To see the alternative side to this huge event, click on the image above. We will be blogging live from the show before, during and after the doors open. There will be plenty of images of the goings on, the people and the drama. We will show you all sorts of things related to the show that the usual internet coverage ignores. Yes we will show you the odd model that catches our eye, but there will be dozens of people posting model pictures on line and we will link to any of those as and when we discover them.

So stay tuned and come back to the live page throughout the event to keep up with what is happening. You can also join in with your ideas and requests by making a comment below.

Oh, I nearly forgot, I suspect our tame (at least I hope so) Meccanoid, Frank, the G15 KS is bound to make an appearance at some point in the proceedings....

Can I drive?

...NO! You can't drive  - Get out of there and tuck your battery pack in!


Monday, 29 June 2015

Space Quest 15 model set

I was tempted to start this post with a countdown, but I have used that recently...

Nice solid looking model
The first of the new autumn releases to get the once over is the new Space Quest15 model set. This set introduces three new parts to the system including the latest in a long line of nut-less fixings. Don't throw your hands up in horror, this one actually works and it is not used exclusively, rather as an additional part when it can prove to be useful.

New set, new box!
The most obvious new part is the new plastic moulded nose-cone. This has plenty of fixing holes and in addition it has 'nut retainers' moulded into the interior. This means parts can be fixed to it without having to get a spanner inside to hold the nuts.

Nose cone - I think we might see more of this piece...
The second new part is the plastic, flanged plate. This is a versatile new part that I think will be a mainstay of the future system. I know there will be people who will always dismiss plastic parts but hopefully parts like this will change your mind. The parts are designed to fit together neatly or be used individually. in this model they make the back of the launch tower.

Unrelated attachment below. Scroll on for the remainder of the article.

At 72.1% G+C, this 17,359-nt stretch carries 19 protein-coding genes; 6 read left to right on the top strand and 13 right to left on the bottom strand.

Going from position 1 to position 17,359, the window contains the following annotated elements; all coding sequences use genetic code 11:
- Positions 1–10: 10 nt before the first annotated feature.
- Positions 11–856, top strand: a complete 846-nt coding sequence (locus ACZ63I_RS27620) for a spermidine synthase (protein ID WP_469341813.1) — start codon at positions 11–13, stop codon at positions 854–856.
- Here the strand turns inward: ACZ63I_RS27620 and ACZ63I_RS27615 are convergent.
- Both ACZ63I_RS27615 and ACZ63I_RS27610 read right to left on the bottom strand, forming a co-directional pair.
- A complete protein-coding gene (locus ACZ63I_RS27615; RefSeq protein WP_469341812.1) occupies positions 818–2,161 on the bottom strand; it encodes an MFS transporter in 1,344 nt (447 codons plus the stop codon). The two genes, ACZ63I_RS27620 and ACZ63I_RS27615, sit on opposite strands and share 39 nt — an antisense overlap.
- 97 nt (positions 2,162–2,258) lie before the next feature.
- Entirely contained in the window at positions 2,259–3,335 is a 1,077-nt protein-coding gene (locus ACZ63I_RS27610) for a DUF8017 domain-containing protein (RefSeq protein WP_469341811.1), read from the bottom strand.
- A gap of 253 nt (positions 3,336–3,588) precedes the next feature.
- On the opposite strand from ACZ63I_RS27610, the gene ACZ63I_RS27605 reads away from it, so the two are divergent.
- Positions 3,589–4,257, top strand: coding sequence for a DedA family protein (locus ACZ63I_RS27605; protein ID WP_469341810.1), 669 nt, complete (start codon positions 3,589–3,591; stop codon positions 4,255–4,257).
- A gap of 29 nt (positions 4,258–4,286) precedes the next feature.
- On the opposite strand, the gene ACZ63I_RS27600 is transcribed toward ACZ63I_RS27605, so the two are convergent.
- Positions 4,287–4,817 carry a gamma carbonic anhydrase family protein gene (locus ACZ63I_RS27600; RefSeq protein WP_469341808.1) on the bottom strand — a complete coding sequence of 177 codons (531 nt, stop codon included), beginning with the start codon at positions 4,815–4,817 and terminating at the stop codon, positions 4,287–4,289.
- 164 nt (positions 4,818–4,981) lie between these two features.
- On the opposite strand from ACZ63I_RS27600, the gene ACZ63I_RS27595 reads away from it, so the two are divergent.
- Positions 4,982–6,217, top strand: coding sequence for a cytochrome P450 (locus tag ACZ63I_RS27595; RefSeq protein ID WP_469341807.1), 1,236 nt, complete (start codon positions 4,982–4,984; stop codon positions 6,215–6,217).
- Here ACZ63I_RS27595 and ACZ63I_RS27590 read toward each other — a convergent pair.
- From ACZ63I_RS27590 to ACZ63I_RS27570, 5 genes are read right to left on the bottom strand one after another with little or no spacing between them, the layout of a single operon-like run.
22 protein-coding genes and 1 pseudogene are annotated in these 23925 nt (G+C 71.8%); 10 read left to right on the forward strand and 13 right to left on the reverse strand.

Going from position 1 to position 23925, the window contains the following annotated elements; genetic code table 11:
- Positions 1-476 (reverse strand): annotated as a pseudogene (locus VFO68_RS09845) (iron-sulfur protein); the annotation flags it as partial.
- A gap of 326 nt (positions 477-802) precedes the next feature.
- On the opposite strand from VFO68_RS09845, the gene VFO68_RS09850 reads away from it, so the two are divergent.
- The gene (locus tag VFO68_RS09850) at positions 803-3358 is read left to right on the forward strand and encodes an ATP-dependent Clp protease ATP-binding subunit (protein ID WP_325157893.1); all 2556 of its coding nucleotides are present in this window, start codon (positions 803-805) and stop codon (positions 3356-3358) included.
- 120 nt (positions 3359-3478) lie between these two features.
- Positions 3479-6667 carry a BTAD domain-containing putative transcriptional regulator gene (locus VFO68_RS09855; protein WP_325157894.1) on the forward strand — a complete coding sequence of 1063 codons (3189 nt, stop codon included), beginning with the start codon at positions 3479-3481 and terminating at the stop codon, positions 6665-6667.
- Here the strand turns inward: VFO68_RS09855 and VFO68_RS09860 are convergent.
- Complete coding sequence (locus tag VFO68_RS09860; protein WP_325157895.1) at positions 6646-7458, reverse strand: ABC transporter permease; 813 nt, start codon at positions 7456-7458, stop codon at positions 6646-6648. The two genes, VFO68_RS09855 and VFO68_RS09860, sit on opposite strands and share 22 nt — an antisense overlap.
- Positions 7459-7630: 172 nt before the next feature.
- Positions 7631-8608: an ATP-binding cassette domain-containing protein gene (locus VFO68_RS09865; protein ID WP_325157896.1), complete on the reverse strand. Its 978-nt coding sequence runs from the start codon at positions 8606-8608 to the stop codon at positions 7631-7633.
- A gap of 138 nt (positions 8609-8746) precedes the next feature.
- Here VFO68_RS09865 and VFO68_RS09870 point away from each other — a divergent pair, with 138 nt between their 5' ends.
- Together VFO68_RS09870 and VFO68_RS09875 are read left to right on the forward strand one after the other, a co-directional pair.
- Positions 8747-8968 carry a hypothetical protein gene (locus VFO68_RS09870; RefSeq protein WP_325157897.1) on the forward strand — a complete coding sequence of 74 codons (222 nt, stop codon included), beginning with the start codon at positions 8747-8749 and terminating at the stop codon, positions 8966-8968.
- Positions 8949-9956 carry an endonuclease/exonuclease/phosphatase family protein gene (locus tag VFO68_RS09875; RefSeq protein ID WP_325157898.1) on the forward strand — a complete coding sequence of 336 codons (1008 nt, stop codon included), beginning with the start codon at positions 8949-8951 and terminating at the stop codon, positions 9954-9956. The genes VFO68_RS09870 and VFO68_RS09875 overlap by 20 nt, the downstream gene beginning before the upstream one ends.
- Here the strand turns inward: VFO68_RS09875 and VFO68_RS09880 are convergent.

I was not too keen on these bits but they are growing on me
The third new part is probably the most contentious, mainly because of the attempts to produce such a part in the past. This push in fixing is small simple and very effective it has taken a lot of work to get this just right. It will hold with just enough force to stop it falling out but is easy to remove. It is ideal for blind fixings as used here to secure the nose-cone to the body of the rocket. They also have another use, as you will see when we get around to talking about the Mountain Rally set.
The new plastic pins work surprisingly well
These are some of the first of the truly new parts to be designed and introduced by the Spin Master's design team and it is obvious that a lot of thought has gone into them. For years Meccano have been trying to make the system 'simpler' by doing away with nuts and bolts, or just the nuts, as they tried with the Xtreme sets of a few years ago.  The new push-in pins have been introduced for a purpose and are intended to complement the existing fixings, not replace them.

This, and the other new models to follow, are so new we have not had time to build anything other than the box-art model. But I am sure we will be finding some alternative models to build with the parts in the near future! That aside, the model builds very easily and quickly from the instructions and, as far as I could see, there were no mistakes or anomalies in the assembly sequence of this model.

Ready for blast off!
The model is good and solid when finished. Plenty of play-value is included, the tower retracts by way of a hinge and the nose cone is easily separated from the rocket, by removing the aforementioned pins. This is a nice set with a good selection of classic and new parts. If you like white Meccano, there are a few bits here to stock up your collection and if, like us, it is the zinc you crave, you will not be disappointed.


Sunday, 28 June 2015

The last Evolution...

Ralph has already looked at the orange 4 x 4 Off-roader HERE. That set has now been re-boxed so the only thing add here is a picture of the up-to-date packaging.
The new box for the Canyon Crawler